Dan Cathy could have chosen better wording. The Apostle Paul urged us to live at peace with everyone (Romans 12:18), Jesus said “Blessed are the peacemakers, for they will be called children of God” (Matthew 5:9). Our goal is reconciliation of the world to God. When speaking in the public, knowing we will be heard by unbelievers, we need to be very careful of our wording. I know exactly what Dan Cathy meant when he said “we are inviting God’s judgement…” What unbelievers heard was, “gay and lesbians are going to hell,” or, “Christians think they are better than everyone.” You can say all you want that’s not what he meant but perception is reality. That’s what they heard and that’s what the world thinks of the church. We would do well to realize that in public we have to avoid at all costs anything that would cause people to stumble. We have to drop any emotionally charged rhetoric. We have to seek restoration with the world. With each other we should absolutely remind ourselves of God’s place as judge, live with a respect of that judgment, and align our lives according with God’s standard. An unbelieving world does not have that same expectation and we have to stop trying to force it and stop being shocked that they don’t agree with it.

So you may ask, “What then shall we do?” I’ll be honest and say I have debated for the better part of a year on this issue of homosexuality, same-sex marriage. I have wrestled with it. I have even considered as far on the spectrum as thinking about allowing it. It’s not an easy issue. There is no quick solution. I’ll start with what I have come to know. 1) I believe it is a sin. I say that now, after seriously wrestling and not blindly believing what I have always been taught. If I take Scripture seriously I don’t see anyway around it. I wish there was because it would make life simple, but there is not. Which leads me to my second fact…No Constitutional amendment or law will fix this issue. Sometimes I think many, if not most, Christians believe fighting for a Constitutional amendment solves the problem.  This is a sin that has existed forever and just because we pass a law outlawing it won’t change the fact that people struggle with it. Our goal is not behavior modification but reconciliation. God wants the hearts of everyone, wants to love and be in relationship with them, and wants to free us all from our fleshly desires (heterosexual and homosexual). We should not live our lives according to either, and there are far more people in this world sinning in a heterosexuality than homosexuality. We should never forget that.  I am not saying I support an amendment in favor of  same-sex marriage.  I would not support, have other reasons for that, but that’s not what this is about.  What this is about is remembering exactly why we are here and what the problem is.  The problem is sin which goes deeper than any American law or political issue.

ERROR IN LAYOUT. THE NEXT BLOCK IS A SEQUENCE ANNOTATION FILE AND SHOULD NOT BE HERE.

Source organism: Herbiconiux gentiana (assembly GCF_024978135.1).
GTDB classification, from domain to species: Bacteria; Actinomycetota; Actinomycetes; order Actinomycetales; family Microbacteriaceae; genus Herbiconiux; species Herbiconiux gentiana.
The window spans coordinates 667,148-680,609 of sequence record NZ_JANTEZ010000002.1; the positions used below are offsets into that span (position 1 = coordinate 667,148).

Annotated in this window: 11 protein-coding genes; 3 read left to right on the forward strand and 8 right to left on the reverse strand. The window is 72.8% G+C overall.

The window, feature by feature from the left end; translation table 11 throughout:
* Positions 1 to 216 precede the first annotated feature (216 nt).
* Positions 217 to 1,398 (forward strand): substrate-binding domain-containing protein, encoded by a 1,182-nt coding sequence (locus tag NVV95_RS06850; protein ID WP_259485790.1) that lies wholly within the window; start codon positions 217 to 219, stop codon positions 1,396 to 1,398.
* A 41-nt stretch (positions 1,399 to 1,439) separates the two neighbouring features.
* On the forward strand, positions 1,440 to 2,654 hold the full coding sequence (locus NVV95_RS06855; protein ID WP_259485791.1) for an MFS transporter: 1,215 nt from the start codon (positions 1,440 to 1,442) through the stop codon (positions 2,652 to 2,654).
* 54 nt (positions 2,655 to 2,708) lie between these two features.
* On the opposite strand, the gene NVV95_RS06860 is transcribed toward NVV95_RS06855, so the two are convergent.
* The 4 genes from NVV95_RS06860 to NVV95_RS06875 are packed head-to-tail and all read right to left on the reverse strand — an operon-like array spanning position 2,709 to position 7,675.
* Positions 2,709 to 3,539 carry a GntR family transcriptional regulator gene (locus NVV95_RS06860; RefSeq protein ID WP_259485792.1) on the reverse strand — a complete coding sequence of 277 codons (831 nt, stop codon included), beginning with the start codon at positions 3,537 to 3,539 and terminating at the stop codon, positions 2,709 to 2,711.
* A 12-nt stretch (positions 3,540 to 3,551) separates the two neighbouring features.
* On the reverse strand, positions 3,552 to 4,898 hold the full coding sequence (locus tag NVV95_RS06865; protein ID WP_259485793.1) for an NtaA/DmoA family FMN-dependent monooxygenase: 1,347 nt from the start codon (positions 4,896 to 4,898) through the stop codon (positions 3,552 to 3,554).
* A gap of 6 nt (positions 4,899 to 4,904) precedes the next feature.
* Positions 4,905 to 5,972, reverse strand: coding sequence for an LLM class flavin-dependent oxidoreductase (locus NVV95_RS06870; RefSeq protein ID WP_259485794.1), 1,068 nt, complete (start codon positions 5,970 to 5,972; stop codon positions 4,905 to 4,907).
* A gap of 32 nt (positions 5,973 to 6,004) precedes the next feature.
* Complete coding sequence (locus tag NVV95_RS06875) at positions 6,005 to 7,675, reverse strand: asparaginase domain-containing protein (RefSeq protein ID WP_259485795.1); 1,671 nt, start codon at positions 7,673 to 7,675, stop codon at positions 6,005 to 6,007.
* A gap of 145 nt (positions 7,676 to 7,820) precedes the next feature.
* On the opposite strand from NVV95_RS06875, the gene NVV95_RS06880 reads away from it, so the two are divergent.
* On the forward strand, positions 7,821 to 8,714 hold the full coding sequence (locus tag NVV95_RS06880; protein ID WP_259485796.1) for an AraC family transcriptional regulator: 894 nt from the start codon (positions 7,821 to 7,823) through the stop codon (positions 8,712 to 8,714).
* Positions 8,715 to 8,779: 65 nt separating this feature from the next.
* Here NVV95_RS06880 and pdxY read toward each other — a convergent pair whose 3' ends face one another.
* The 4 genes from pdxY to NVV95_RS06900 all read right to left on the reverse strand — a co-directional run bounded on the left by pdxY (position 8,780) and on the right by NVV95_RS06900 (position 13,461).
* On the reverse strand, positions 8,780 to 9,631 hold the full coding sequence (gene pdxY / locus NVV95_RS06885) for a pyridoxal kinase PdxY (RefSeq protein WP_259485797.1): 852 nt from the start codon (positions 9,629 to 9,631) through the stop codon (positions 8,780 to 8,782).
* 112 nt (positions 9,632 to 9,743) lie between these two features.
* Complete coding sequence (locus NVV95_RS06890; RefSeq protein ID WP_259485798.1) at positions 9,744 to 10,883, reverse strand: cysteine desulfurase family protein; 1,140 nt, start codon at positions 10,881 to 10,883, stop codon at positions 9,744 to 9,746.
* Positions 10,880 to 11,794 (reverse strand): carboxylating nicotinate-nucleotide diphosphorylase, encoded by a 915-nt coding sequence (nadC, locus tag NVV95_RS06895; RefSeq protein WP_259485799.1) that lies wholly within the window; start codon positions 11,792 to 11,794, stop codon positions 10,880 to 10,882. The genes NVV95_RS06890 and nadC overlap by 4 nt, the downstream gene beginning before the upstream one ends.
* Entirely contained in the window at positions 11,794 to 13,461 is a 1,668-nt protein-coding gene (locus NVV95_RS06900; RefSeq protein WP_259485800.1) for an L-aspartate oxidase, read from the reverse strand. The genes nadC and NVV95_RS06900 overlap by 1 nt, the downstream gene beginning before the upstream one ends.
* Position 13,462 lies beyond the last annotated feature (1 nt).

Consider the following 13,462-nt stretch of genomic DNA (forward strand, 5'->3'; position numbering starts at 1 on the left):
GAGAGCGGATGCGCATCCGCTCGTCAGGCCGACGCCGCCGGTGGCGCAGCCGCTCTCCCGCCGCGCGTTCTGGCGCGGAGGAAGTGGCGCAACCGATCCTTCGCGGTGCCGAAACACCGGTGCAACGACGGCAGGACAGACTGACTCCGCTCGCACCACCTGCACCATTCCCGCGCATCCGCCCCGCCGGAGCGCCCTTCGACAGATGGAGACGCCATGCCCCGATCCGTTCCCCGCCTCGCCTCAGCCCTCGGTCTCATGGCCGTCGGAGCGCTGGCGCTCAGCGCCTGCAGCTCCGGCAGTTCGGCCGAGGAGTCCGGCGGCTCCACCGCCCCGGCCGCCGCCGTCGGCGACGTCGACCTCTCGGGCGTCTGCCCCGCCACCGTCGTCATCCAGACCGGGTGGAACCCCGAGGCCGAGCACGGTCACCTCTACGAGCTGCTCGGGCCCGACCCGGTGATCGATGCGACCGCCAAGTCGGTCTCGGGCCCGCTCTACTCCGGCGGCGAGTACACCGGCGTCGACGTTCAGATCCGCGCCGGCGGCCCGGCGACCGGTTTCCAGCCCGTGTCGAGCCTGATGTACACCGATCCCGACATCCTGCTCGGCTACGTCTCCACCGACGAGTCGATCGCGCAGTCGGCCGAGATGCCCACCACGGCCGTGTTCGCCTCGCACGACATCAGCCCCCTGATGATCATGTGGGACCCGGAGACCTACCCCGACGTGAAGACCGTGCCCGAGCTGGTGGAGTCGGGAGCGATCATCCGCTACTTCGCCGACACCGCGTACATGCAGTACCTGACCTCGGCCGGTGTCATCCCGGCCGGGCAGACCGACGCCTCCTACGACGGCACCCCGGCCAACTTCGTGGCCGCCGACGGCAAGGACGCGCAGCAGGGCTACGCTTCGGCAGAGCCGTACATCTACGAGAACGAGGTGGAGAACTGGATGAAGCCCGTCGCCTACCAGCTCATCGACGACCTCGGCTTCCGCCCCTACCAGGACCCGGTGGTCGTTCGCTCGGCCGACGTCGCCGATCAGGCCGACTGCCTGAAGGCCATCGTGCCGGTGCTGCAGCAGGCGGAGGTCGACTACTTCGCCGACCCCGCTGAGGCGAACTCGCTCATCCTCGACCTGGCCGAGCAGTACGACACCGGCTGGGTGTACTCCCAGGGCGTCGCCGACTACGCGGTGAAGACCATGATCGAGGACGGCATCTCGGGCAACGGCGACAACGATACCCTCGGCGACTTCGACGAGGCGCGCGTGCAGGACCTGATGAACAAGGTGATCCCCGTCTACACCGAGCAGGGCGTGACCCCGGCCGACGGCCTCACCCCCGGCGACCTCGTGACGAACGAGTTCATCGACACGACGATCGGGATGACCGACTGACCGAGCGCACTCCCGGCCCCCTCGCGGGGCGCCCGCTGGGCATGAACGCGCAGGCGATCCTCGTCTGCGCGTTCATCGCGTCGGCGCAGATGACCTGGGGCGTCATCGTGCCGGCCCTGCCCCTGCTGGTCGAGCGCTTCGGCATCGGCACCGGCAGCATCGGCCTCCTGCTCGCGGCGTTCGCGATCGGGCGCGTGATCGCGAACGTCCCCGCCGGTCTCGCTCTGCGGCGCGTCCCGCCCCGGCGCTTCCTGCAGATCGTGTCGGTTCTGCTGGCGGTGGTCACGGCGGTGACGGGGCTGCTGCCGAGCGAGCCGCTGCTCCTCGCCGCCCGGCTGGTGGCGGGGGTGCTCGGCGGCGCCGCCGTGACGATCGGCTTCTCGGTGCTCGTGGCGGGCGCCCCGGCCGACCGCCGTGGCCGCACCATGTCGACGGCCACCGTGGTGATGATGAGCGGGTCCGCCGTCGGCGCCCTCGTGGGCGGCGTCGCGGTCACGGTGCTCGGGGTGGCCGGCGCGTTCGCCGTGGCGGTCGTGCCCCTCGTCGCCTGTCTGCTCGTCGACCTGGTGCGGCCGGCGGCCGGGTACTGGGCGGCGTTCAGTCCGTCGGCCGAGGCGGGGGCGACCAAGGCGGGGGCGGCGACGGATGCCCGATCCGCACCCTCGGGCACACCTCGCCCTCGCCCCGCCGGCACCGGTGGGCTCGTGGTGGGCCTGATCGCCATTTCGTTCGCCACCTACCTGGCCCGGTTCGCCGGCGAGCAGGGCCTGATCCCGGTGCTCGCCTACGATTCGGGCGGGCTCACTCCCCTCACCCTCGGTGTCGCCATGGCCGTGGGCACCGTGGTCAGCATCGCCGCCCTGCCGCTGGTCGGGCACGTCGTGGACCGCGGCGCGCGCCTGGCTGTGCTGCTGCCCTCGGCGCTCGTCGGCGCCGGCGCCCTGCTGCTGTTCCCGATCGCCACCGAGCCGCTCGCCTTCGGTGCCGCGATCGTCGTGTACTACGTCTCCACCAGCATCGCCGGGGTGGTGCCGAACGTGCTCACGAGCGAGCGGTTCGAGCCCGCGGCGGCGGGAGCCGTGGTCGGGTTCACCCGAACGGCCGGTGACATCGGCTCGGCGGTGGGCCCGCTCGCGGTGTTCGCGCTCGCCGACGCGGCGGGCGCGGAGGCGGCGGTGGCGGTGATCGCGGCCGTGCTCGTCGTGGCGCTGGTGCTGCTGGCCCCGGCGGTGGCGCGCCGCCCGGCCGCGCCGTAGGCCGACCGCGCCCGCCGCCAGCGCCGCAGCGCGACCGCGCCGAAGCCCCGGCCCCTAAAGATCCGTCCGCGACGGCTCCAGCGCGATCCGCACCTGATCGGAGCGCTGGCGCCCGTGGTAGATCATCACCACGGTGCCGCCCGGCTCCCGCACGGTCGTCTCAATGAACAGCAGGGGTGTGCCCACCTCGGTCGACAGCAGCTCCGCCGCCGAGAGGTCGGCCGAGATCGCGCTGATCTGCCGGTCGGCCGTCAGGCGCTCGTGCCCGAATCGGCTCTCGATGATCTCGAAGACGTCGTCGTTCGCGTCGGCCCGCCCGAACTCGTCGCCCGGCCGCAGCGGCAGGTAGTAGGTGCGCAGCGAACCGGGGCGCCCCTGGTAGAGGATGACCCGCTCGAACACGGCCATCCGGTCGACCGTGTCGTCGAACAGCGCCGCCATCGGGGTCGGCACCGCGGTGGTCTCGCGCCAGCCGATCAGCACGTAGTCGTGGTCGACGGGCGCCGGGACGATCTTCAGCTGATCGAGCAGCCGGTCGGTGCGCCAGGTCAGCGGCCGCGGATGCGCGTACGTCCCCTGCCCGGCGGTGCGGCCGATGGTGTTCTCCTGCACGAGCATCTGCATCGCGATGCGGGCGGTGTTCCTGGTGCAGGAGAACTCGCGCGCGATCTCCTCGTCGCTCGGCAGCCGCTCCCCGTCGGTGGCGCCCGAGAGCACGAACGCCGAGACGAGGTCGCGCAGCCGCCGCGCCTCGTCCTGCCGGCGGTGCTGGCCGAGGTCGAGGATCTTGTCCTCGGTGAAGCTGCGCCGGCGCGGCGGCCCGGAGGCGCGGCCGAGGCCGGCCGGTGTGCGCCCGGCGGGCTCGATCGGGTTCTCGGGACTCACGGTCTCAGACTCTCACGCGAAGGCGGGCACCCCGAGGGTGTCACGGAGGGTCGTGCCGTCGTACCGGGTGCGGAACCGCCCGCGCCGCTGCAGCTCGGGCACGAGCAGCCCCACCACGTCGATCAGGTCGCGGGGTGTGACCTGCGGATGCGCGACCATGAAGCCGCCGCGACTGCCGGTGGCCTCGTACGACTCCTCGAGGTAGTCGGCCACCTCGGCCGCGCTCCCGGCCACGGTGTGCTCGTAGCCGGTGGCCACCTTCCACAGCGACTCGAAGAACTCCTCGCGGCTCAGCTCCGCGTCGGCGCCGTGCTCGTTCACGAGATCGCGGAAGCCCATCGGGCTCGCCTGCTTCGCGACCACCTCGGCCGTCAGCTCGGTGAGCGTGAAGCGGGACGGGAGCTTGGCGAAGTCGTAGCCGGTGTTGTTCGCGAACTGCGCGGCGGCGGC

The world needs the Church to stand on its convictions. However, we can stand on those convictions in a non-judgmental way that keeps the peace. This can be done by taking ALL sin seriously! We can call homosexuality a sin while also realizing that so is gluttony, greed, selfishness, hate, malice, divorce, and a whole host of other things that place us all in the same boat. If we think through every comment, are honest that we realize we don’t get it right, maybe we will be heard.  Christ is the great equalizer, because we are all equally in need of a savior. If we take and speak on all sin equally, calling it what it is, but helping people realize there is a better way, that Jesus can heal all wounds, we can make a difference. I encourage all who realize this to take action in this way. Let’s be convicted, let’s be loving, and let’s not be afraid of discussion and conversation. We may actually find common ground on the basis that we are all humans, therefore made and loved by God, and can work from that point on.